A casual restaurant with a great concept. They grow and butcher their meat, get the dairy and the cheeses from their own cows, cook them, and serve them up on your plate. From beginning to finish.

They have a play area for kids and a souvenir shop. There you can purchase some of their delicious cheese to take home

They are committed to producing high-quality ingredients and truly being farm-to-fork.

Tip: Salads aren’t very easy to find on this island (unless your definition of salad = lettuce SO if you’re looking for a huge robust salad, try this place out. They have a variety of fresh salads and veggies to satisfy your need for some greens.

Definitely leave room for some of their delicious traditional homemade ice creams.

Taberna Roberto

A warm and welcoming restaurant where meals are cooked in a wood-fired oven.

O Pescador Restaurant

O Pescador Restaurant is one of Azores’ oldest restaurants. Don’t let the word “oldest” fool ya. The inside is decorated with modern decor, and views are stunning.

They serve up fresh seafood dishes like grilled octopus and swordfish, shrimp skewers, and fish casserole.

Verde Maçã Restaurant

Stop at Verde Maçã for breakfast or brunch. It’s a casual breakfast place in a modern environment

Tarte d’Avó is a family recipe of a delicious apple pie

R3 Restaurant

Located in a unique setting. R3 offers its 3 in 1 restaurant concepts (R3). One offers pasta, salads and soups; another one is centered on shellfish and beer and the third one on gourmet food and wine.

Captain’s Table d´Angra

R. da Rocha 14, 9700-144 Angra do Heroísmo, Portugal

A Mediterranean Restaurant (fusion of Turkish, Greek and Italian cuisines)

pssttt… vegetarian and vegan (especially vegan!) meals can be difficult to find on Terceira. Not here.

Tasca das Tias

Enjoy tapas-style eating in this restaurant with warm modern decor and upbeat music. It’s small and gets quite crowded.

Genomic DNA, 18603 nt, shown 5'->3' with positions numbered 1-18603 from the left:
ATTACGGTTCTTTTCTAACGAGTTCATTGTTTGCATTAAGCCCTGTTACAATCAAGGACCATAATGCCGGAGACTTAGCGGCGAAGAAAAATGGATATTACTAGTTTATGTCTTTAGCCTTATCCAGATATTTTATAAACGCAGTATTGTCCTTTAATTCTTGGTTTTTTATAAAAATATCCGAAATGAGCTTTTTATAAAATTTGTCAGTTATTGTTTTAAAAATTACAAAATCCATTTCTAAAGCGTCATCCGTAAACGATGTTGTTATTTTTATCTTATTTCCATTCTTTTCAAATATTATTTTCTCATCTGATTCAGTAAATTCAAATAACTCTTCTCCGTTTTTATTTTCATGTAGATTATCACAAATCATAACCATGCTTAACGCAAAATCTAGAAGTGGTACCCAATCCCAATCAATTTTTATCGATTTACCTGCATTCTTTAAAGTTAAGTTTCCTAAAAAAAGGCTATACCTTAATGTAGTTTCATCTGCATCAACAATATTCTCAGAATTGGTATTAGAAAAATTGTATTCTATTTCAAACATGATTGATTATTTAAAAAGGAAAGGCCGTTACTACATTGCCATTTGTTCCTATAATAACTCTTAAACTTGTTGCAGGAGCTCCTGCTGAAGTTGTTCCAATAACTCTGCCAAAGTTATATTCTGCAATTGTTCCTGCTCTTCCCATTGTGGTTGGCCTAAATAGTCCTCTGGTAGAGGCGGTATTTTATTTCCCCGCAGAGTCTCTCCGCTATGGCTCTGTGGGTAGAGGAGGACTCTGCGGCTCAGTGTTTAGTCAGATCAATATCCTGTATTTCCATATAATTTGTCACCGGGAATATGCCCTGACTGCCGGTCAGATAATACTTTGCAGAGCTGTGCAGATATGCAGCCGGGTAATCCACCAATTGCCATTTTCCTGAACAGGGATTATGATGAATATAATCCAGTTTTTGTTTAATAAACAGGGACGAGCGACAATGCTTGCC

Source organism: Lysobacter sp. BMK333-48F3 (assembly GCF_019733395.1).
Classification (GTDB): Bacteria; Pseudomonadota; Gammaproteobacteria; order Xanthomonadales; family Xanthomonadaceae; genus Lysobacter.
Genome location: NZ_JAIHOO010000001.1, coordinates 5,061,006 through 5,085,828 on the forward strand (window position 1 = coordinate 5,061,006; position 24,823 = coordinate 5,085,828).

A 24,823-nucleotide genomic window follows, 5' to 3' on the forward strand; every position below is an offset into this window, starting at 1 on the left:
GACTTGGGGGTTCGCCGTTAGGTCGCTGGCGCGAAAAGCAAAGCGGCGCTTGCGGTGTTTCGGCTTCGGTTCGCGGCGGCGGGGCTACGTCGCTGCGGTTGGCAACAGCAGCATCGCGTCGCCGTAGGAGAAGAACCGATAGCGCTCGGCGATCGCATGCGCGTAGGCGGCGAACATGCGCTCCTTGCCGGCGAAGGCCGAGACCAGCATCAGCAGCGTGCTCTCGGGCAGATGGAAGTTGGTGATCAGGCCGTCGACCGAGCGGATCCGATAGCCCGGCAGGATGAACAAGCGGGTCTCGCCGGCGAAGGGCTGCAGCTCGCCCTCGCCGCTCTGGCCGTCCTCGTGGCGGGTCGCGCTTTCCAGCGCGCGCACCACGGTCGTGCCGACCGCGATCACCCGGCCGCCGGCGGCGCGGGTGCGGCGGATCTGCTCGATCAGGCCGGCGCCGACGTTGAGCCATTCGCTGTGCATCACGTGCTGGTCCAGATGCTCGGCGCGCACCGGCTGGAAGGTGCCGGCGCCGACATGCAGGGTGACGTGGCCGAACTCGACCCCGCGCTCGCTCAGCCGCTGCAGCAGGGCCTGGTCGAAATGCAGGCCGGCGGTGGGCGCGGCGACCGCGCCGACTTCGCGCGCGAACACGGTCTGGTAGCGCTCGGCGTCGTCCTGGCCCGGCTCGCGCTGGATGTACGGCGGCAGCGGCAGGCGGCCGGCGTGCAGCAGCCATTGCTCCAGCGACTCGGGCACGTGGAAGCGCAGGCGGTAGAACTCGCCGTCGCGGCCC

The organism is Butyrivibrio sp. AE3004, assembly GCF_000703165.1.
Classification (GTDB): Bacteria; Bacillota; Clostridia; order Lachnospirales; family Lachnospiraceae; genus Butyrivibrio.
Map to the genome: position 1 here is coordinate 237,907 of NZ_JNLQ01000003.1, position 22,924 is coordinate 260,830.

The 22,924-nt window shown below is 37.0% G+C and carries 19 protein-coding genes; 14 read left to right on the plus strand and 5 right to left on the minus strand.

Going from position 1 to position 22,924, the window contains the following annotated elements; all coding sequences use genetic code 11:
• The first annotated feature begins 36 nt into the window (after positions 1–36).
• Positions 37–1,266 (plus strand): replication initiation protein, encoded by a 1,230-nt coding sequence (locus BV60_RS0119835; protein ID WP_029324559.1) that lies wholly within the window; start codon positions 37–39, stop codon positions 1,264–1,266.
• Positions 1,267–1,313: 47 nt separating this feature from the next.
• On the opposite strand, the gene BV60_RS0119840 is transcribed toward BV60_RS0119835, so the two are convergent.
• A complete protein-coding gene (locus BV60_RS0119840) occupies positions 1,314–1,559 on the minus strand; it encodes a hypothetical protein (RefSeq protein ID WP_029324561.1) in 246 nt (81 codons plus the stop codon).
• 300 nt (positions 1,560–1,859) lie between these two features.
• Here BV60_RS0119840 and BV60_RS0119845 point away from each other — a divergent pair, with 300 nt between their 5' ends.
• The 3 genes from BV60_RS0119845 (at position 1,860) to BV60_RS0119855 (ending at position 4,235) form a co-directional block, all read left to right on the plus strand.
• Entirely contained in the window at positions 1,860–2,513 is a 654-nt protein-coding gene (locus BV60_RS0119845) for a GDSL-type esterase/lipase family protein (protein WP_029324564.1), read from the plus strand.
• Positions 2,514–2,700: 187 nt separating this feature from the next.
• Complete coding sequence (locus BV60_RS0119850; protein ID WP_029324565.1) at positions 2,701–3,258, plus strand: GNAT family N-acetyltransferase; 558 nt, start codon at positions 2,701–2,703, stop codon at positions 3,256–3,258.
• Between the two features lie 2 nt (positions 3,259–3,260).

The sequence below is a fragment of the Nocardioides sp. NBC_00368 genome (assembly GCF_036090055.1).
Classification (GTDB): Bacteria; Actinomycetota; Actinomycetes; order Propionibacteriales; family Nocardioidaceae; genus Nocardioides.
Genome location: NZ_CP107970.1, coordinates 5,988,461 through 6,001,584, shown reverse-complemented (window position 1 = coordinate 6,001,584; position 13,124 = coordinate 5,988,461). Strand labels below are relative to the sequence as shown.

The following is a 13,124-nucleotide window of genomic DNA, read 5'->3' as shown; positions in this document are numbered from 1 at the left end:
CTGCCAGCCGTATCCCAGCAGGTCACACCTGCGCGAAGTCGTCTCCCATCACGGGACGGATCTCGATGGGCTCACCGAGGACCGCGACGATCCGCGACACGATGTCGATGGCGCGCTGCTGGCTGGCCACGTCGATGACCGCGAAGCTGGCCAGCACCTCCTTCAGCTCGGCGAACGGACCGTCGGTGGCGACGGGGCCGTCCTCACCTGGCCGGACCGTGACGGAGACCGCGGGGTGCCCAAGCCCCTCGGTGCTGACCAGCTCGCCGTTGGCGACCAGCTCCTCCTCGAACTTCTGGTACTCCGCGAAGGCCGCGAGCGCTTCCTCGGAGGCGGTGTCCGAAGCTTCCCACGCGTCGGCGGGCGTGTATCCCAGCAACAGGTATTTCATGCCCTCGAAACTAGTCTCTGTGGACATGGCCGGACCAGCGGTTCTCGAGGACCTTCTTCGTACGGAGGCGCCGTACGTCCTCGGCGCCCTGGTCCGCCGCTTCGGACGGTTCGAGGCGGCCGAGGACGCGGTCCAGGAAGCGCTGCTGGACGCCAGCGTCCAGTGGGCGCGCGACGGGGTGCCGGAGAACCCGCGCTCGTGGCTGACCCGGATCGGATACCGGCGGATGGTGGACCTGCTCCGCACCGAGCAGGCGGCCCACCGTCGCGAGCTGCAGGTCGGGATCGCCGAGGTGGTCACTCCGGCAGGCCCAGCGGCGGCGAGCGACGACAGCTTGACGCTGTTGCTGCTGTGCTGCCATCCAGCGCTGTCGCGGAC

QB Restaurant

QB is located inside a beautiful old estate with a garden, an esplanade, and even a playground for kids.

It’s also where my then-4-year-old slammed her finger in a door and screamed to the point that people were looking and wondering if they should intervene.

The ground floor is a modern food-court type of restaurant and is perfect for a light lunch (pizza, salads, and soups).

The first-floor restaurant is more formal and has a nicely mixed menu of Azorean classics and more European-style cuisine.

O Forno Pastry

Rua de São João 67/69 9700-182 Angra do Heroísmo, Te Sé Angra do Heroísmo (3€/person)

If you want to enjoy a little cafezingo with a pasty, visit O Forno, grab your goodies, and sit outside at one of their tables. Then, take in the view on Rua de S. João, a cobblestoned street in the heart of Angra.

O Forno is arguably the best place to try Terceira’s top dessert, a Queijada da Dona Amélia. This hallmark dessert earned its name as a tribute to Queen Amélia, who famously offered the sweets on her first royal visit to the island in 1901.          

A bifana is a traditional sandwich made with thin pork slices on a papo seco (bread roll). The bifana is a traditional street food and perfect with a beer at one of the many local bars.